This moment made me realize how privileged my background is. But more importantly, it made me realize how much our backgrounds shape our perceptions. My view of the bicycle has been shaped largely by my upbringing in America. We associate biking with the heroic champion of cancer research, Lance Armstrong. In a country experiencing increasing concern about gas prices and global warming, we see biking as a responsible alternative to driving. However, the same bicycle that represents a means for combating global warming in America is associated with physical labor in China. In America, people will often sport custom outfits and bike for leisure, while in China people ride bicycles because they have no alternatives. It is astonishing that two people can view a common object, such as a bicycle, in completely different contexts.
I cannot help but wonder: If even our perception of a common bicycle can differ so dramatically, then how differently must we perceive more complex issues? This gives me a greater appreciation of the difficulties that must be overcome in getting people to come together to solve larger problems such as pollution, poverty, energy, and peace. I think we can never get underneath someone else s skin and think like that person. But I do believe that if we broaden our backgrounds, we can come much closer. As I deal with others, I will always keep in mind Anais Nin's observation, We don't see things as they are, we see them as we are.
An old high school friend of mine recently matriculated into the Stanford Phd program for Chemistry. We had a dinner celebration for her and I got to learn about all of the things she's done since I last knew her in high school. To me, the most impressive of all of her feats is the fact that (in addition to Chemistry) she finished a second major in Math. In fact, she told me that she nearly pursued her Phd in Math. This personally impressed me because I used to know her when she was in high school. Back then, she was indistinguishable from an ordinary student math-wise .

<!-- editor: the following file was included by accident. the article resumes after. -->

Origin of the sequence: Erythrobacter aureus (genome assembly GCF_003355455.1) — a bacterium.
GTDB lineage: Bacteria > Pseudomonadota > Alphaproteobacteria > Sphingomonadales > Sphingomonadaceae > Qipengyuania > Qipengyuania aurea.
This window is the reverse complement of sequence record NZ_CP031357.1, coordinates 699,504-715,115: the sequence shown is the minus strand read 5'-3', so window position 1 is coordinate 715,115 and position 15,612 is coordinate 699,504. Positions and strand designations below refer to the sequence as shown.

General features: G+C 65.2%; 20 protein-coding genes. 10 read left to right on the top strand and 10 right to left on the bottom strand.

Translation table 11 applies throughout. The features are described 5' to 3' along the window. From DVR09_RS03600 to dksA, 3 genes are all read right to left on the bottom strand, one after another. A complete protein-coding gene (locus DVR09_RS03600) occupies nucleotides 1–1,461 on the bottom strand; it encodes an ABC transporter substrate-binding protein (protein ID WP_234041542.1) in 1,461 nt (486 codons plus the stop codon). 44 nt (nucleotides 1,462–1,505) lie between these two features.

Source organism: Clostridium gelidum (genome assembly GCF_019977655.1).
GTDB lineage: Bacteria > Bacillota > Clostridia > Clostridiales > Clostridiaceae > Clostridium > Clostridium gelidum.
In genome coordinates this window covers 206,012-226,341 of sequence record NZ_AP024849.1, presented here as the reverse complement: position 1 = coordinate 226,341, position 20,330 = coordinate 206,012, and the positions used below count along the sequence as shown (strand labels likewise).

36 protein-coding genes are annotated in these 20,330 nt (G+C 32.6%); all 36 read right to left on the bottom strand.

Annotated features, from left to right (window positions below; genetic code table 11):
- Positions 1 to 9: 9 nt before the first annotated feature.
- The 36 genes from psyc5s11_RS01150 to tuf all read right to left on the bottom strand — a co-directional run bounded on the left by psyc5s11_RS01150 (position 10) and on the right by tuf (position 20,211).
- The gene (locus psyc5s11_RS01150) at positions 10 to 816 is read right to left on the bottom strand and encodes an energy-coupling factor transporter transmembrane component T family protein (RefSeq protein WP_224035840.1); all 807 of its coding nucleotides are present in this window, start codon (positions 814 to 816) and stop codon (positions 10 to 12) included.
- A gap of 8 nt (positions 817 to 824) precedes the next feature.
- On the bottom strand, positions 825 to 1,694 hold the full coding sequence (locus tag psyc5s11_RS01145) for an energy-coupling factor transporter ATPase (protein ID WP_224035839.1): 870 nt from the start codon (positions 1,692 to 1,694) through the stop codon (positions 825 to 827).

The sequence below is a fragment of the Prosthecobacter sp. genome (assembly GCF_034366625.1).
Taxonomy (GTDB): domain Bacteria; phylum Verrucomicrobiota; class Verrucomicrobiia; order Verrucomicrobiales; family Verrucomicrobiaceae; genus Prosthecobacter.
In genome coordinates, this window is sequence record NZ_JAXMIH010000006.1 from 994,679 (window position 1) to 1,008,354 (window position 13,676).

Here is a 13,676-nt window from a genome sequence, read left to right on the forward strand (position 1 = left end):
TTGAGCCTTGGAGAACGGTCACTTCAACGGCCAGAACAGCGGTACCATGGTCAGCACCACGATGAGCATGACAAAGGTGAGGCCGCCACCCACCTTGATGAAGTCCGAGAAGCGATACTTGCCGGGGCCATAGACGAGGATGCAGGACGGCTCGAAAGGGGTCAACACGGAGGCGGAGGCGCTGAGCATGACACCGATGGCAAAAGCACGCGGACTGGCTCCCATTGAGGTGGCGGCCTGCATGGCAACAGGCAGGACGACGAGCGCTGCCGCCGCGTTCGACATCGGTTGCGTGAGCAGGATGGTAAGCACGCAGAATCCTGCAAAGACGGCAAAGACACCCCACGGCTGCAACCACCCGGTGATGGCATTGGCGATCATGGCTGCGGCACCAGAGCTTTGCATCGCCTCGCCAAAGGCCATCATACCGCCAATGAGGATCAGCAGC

Ordinarily, when I think about a Math Phd student, I envision someone who's known that they've wanted to do Math essentially their entire life. I think of a person homeschooled, who's skipped on three grades in math, and won multiple math contests in the region. My friend would not have fallen into this category.
However despite lacking an intense Math background my friend had and still has a formidable work ethic. When she was in high school, she went to the library after school every single day, and would stay there working until it closed. On weekends when I'd occasionally go to get leisure reading from the library, I'd see her there working. After she went off the University of Pennslyvania, I was in the dark with her for about three years because she disabled all of her social media (e.g facebook). Given all of this, I'm not at all surprised that she excels as much as she does in Chemistry and Math. When you have a work ethic like that, double majoring into a Phd is really no big deal.
Mathematics resonates strongly with me because that was what I did and was good at in my academic life through high school. However, my story is a bit different from my friend's. Unlike my friend (who immigrated from Korea) I was a prototypical Bay Area Math kid. I practiced supplemental material at home, skipped a grade in math and was an active member of the Math Contest Club through both middle and high school. I did reasonably well in math competitions.
Despite this, I never believed I was very good at Math. Part of this was because I spent my entire math career being overshadowed by my peer mathletes . How could I ever hope to pursue a future in math, when I wasn't even close to a top mathlete in even my friend group? 
I gave up on math. Once I got to college, I stopped taking math classes entirely. I even went so far as to petition the Computer Science department to waive my Math requirement (due to the classes at Stanford I had taken while I was still in high school). To this day, my math ability is essentially where it was when I was in high school.
What I learned the hard way is something that I should have learned in Algebra class. Back then, the equation to know was slope y-intercept form, y=mx+b. We had perhaps an entire unit of doing nothing but understanding and graphing this equation. For all of the time I spent doing this, I never realized what this equation really meant.
The simple fact about life is that a little bit of extra slope can make up for a hell of a lot of y-intercept.